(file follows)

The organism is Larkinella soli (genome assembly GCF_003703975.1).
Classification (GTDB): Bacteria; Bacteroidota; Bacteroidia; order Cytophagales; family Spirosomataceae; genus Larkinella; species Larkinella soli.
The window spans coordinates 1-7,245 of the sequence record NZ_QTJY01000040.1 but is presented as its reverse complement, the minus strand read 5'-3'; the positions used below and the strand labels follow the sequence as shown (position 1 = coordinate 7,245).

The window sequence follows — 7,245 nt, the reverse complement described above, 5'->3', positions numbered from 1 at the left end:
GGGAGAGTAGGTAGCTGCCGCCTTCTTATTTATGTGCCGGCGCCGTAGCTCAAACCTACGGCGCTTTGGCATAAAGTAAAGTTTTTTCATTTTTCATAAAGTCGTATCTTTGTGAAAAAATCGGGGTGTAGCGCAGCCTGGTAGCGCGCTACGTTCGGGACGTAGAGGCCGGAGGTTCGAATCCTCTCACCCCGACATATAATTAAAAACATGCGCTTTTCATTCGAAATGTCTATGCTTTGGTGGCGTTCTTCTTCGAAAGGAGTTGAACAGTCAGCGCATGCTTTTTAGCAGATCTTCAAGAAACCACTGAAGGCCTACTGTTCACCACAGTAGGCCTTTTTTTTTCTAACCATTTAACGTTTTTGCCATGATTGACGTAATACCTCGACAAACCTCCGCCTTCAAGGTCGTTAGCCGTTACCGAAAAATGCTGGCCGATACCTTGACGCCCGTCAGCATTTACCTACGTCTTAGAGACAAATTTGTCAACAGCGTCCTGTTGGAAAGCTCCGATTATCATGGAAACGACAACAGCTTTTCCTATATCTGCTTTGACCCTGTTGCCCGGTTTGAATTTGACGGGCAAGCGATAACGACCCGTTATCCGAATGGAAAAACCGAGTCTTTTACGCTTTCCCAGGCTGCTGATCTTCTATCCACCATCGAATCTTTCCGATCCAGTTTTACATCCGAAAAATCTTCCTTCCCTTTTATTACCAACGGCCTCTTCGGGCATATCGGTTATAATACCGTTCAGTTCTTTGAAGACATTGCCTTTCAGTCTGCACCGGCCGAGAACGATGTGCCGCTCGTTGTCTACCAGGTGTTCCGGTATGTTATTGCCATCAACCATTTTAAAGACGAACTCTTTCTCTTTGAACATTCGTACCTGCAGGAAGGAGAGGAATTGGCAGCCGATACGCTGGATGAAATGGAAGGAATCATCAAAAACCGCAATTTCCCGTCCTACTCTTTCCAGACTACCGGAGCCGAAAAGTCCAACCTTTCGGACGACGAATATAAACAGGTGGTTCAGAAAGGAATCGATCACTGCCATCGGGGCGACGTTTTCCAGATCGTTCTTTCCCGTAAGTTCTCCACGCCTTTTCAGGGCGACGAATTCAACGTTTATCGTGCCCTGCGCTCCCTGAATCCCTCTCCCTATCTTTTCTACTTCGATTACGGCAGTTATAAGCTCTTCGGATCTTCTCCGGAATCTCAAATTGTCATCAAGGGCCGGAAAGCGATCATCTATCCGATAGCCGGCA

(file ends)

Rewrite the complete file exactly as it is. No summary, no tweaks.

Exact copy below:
The organism is Larkinella soli (genome assembly GCF_003703975.1).
Classification (GTDB): Bacteria; Bacteroidota; Bacteroidia; order Cytophagales; family Spirosomataceae; genus Larkinella; species Larkinella soli.
The window spans coordinates 1-7,245 of the sequence record NZ_QTJY01000040.1 but is presented as its reverse complement, the minus strand read 5'-3'; the positions used below and the strand labels follow the sequence as shown (position 1 = coordinate 7,245).

The window sequence follows — 7,245 nt, the reverse complement described above, 5'->3', positions numbered from 1 at the left end:
GGGAGAGTAGGTAGCTGCCGCCTTCTTATTTATGTGCCGGCGCCGTAGCTCAAACCTACGGCGCTTTGGCATAAAGTAAAGTTTTTTCATTTTTCATAAAGTCGTATCTTTGTGAAAAAATCGGGGTGTAGCGCAGCCTGGTAGCGCGCTACGTTCGGGACGTAGAGGCCGGAGGTTCGAATCCTCTCACCCCGACATATAATTAAAAACATGCGCTTTTCATTCGAAATGTCTATGCTTTGGTGGCGTTCTTCTTCGAAAGGAGTTGAACAGTCAGCGCATGCTTTTTAGCAGATCTTCAAGAAACCACTGAAGGCCTACTGTTCACCACAGTAGGCCTTTTTTTTTCTAACCATTTAACGTTTTTGCCATGATTGACGTAATACCTCGACAAACCTCCGCCTTCAAGGTCGTTAGCCGTTACCGAAAAATGCTGGCCGATACCTTGACGCCCGTCAGCATTTACCTACGTCTTAGAGACAAATTTGTCAACAGCGTCCTGTTGGAAAGCTCCGATTATCATGGAAACGACAACAGCTTTTCCTATATCTGCTTTGACCCTGTTGCCCGGTTTGAATTTGACGGGCAAGCGATAACGACCCGTTATCCGAATGGAAAAACCGAGTCTTTTACGCTTTCCCAGGCTGCTGATCTTCTATCCACCATCGAATCTTTCCGATCCAGTTTTACATCCGAAAAATCTTCCTTCCCTTTTATTACCAACGGCCTCTTCGGGCATATCGGTTATAATACCGTTCAGTTCTTTGAAGACATTGCCTTTCAGTCTGCACCGGCCGAGAACGATGTGCCGCTCGTTGTCTACCAGGTGTTCCGGTATGTTATTGCCATCAACCATTTTAAAGACGAACTCTTTCTCTTTGAACATTCGTACCTGCAGGAAGGAGAGGAATTGGCAGCCGATACGCTGGATGAAATGGAAGGAATCATCAAAAACCGCAATTTCCCGTCCTACTCTTTCCAGACTACCGGAGCCGAAAAGTCCAACCTTTCGGACGACGAATATAAACAGGTGGTTCAGAAAGGAATCGATCACTGCCATCGGGGCGACGTTTTCCAGATCGTTCTTTCCCGTAAGTTCTCCACGCCTTTTCAGGGCGACGAATTCAACGTTTATCGTGCCCTGCGCTCCCTGAATCCCTCTCCCTATCTTTTCTACTTCGATTACGGCAGTTATAAGCTCTTCGGATCTTCTCCGGAATCTCAAATTGTCATCAAGGGCCGGAAAGCGATCATCTATCCGATAGCCGGCA